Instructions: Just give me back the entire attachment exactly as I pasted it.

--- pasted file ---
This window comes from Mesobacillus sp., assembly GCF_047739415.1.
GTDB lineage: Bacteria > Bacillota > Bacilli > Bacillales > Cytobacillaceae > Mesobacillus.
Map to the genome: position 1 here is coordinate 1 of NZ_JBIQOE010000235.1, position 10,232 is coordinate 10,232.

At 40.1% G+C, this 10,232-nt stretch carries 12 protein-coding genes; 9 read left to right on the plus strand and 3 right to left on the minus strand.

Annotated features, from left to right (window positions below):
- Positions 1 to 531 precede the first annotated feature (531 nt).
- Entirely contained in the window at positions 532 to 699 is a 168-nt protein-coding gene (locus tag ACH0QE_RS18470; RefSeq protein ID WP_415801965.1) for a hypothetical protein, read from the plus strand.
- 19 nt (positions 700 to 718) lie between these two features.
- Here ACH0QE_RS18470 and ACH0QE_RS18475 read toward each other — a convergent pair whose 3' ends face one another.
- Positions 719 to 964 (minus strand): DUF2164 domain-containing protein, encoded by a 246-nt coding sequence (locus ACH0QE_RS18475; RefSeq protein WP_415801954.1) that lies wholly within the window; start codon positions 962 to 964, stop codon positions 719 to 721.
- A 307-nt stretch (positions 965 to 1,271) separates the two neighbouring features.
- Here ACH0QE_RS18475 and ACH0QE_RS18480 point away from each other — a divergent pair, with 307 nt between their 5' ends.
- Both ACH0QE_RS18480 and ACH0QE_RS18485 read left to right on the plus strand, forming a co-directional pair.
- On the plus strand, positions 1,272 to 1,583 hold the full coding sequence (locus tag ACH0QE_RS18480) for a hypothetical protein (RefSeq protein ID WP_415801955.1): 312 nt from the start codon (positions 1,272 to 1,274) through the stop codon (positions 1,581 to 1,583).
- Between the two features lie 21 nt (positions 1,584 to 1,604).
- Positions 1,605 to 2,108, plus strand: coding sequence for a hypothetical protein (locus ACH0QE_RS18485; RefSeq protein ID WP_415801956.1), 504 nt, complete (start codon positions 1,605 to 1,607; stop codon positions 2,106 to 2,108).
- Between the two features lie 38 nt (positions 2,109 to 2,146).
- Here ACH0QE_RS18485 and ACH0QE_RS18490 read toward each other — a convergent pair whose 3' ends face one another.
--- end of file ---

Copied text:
This window comes from Mesobacillus sp., assembly GCF_047739415.1.
GTDB lineage: Bacteria > Bacillota > Bacilli > Bacillales > Cytobacillaceae > Mesobacillus.
Map to the genome: position 1 here is coordinate 1 of NZ_JBIQOE010000235.1, position 10,232 is coordinate 10,232.

At 40.1% G+C, this 10,232-nt stretch carries 12 protein-coding genes; 9 read left to right on the plus strand and 3 right to left on the minus strand.

Annotated features, from left to right (window positions below):
- Positions 1 to 531 precede the first annotated feature (531 nt).
- Entirely contained in the window at positions 532 to 699 is a 168-nt protein-coding gene (locus tag ACH0QE_RS18470; RefSeq protein ID WP_415801965.1) for a hypothetical protein, read from the plus strand.
- 19 nt (positions 700 to 718) lie between these two features.
- Here ACH0QE_RS18470 and ACH0QE_RS18475 read toward each other — a convergent pair whose 3' ends face one another.
- Positions 719 to 964 (minus strand): DUF2164 domain-containing protein, encoded by a 246-nt coding sequence (locus ACH0QE_RS18475; RefSeq protein WP_415801954.1) that lies wholly within the window; start codon positions 962 to 964, stop codon positions 719 to 721.
- A 307-nt stretch (positions 965 to 1,271) separates the two neighbouring features.
- Here ACH0QE_RS18475 and ACH0QE_RS18480 point away from each other — a divergent pair, with 307 nt between their 5' ends.
- Both ACH0QE_RS18480 and ACH0QE_RS18485 read left to right on the plus strand, forming a co-directional pair.
- On the plus strand, positions 1,272 to 1,583 hold the full coding sequence (locus tag ACH0QE_RS18480) for a hypothetical protein (RefSeq protein ID WP_415801955.1): 312 nt from the start codon (positions 1,272 to 1,274) through the stop codon (positions 1,581 to 1,583).
- Between the two features lie 21 nt (positions 1,584 to 1,604).
- Positions 1,605 to 2,108, plus strand: coding sequence for a hypothetical protein (locus ACH0QE_RS18485; RefSeq protein ID WP_415801956.1), 504 nt, complete (start codon positions 1,605 to 1,607; stop codon positions 2,106 to 2,108).
- Between the two features lie 38 nt (positions 2,109 to 2,146).
- Here ACH0QE_RS18485 and ACH0QE_RS18490 read toward each other — a convergent pair whose 3' ends face one another.